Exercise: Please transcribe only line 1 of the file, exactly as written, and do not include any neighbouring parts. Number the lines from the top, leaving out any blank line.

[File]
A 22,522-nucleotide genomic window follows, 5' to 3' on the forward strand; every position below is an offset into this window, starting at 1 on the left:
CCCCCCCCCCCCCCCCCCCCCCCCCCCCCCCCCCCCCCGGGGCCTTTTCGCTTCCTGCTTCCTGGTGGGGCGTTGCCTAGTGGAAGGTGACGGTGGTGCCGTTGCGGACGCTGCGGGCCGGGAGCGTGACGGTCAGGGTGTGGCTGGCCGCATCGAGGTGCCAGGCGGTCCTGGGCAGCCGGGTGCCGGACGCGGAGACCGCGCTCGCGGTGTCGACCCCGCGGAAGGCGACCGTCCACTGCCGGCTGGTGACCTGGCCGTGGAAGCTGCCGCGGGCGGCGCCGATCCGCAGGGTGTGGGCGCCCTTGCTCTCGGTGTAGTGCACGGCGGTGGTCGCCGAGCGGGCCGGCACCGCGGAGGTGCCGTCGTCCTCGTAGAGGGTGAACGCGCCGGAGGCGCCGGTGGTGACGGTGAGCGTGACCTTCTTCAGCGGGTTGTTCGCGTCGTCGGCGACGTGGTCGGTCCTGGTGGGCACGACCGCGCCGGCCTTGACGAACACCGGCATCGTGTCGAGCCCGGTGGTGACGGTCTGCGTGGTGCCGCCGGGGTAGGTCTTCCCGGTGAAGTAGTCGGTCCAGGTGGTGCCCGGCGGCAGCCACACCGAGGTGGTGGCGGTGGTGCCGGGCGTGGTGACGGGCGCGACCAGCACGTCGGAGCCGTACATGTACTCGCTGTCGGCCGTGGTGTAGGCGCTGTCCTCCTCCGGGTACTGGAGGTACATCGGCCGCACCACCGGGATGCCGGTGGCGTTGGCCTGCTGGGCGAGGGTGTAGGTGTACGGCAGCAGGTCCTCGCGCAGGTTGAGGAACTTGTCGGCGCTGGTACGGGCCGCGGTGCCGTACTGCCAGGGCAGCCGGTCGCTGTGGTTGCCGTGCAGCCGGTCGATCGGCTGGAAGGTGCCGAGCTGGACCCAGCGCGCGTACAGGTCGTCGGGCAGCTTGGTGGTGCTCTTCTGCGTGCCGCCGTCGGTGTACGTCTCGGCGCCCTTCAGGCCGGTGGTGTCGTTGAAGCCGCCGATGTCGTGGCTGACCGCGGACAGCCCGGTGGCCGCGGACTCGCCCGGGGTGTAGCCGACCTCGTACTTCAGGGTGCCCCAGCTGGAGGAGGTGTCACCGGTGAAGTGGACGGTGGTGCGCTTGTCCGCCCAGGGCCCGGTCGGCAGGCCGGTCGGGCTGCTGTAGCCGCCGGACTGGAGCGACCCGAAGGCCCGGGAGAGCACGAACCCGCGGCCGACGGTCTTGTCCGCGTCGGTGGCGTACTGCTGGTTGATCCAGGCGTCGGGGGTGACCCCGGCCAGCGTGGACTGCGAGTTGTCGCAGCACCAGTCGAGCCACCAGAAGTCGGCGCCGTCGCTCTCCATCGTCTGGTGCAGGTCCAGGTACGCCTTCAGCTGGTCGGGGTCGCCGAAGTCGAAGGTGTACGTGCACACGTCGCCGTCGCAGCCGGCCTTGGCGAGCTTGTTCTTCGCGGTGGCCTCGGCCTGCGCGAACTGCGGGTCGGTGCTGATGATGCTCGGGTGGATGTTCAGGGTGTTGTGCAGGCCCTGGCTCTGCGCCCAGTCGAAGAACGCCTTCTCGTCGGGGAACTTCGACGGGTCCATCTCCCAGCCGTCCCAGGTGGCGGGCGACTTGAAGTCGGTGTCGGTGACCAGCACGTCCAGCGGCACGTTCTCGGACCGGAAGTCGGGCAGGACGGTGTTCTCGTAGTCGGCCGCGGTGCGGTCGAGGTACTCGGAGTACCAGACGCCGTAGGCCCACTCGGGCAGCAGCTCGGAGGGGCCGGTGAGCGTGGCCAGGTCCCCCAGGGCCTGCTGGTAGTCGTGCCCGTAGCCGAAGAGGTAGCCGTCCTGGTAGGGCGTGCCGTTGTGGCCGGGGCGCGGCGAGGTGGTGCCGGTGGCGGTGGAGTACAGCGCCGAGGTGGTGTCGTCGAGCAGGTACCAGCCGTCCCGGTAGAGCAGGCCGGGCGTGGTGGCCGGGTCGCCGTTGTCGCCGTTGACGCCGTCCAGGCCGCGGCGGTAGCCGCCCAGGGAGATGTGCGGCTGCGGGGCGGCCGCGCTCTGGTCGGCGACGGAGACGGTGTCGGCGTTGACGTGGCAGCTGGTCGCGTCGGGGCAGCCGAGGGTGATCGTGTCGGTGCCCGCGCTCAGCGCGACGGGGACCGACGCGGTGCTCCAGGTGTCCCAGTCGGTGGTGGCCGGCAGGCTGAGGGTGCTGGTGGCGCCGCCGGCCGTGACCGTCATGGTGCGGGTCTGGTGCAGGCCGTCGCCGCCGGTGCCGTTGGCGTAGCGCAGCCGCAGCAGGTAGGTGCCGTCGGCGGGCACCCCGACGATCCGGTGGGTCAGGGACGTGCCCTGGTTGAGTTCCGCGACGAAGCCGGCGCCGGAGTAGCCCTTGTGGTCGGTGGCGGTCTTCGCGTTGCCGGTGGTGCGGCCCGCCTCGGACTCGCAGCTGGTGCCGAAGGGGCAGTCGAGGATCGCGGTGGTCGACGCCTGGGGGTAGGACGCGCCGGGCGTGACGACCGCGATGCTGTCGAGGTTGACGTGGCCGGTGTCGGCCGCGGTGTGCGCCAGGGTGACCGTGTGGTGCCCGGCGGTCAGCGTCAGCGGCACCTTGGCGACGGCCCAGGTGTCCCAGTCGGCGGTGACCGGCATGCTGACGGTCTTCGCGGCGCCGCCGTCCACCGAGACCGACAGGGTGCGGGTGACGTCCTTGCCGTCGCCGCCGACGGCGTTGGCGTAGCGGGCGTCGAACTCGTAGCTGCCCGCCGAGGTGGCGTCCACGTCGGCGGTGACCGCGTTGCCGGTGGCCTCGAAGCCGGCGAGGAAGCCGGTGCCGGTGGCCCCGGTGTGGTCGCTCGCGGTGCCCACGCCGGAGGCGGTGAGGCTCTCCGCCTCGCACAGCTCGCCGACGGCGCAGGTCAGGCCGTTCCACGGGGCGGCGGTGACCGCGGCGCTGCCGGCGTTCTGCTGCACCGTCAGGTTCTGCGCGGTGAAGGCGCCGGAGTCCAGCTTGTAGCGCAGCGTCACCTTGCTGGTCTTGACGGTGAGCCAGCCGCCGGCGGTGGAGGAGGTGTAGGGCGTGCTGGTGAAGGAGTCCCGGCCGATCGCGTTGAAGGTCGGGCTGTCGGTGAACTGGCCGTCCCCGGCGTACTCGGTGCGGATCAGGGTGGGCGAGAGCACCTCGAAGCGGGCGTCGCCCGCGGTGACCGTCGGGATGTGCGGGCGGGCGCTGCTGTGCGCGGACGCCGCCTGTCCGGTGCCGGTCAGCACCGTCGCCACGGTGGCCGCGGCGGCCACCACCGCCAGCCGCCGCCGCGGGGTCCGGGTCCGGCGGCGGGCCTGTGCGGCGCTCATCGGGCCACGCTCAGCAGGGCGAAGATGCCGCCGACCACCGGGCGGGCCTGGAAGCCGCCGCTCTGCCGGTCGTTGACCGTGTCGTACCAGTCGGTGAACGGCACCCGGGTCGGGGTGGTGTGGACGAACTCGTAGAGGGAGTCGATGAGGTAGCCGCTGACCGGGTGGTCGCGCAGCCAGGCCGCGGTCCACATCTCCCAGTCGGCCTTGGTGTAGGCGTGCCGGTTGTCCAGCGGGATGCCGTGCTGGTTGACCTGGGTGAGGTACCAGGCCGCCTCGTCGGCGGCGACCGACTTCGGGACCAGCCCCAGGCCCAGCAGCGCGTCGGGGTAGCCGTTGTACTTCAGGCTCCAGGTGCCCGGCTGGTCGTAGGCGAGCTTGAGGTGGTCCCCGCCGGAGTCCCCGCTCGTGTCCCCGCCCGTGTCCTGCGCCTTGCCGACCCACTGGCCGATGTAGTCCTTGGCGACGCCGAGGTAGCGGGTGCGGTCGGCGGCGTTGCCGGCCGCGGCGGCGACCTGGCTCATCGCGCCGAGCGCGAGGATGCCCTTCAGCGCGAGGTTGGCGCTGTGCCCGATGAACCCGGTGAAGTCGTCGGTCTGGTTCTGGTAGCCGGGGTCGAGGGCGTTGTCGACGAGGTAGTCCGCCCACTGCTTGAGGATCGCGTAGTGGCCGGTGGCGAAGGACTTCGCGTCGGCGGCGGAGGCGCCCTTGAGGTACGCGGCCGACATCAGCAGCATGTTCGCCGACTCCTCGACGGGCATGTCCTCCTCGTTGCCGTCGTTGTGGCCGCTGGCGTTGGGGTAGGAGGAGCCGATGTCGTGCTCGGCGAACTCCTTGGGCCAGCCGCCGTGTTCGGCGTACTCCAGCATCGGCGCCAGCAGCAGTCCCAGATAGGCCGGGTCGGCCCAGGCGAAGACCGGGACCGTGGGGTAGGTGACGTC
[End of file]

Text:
A 22,522-nucleotide genomic window follows, 5' to 3' on the forward strand; every position below is an offset into this window, starting at 1 on the left: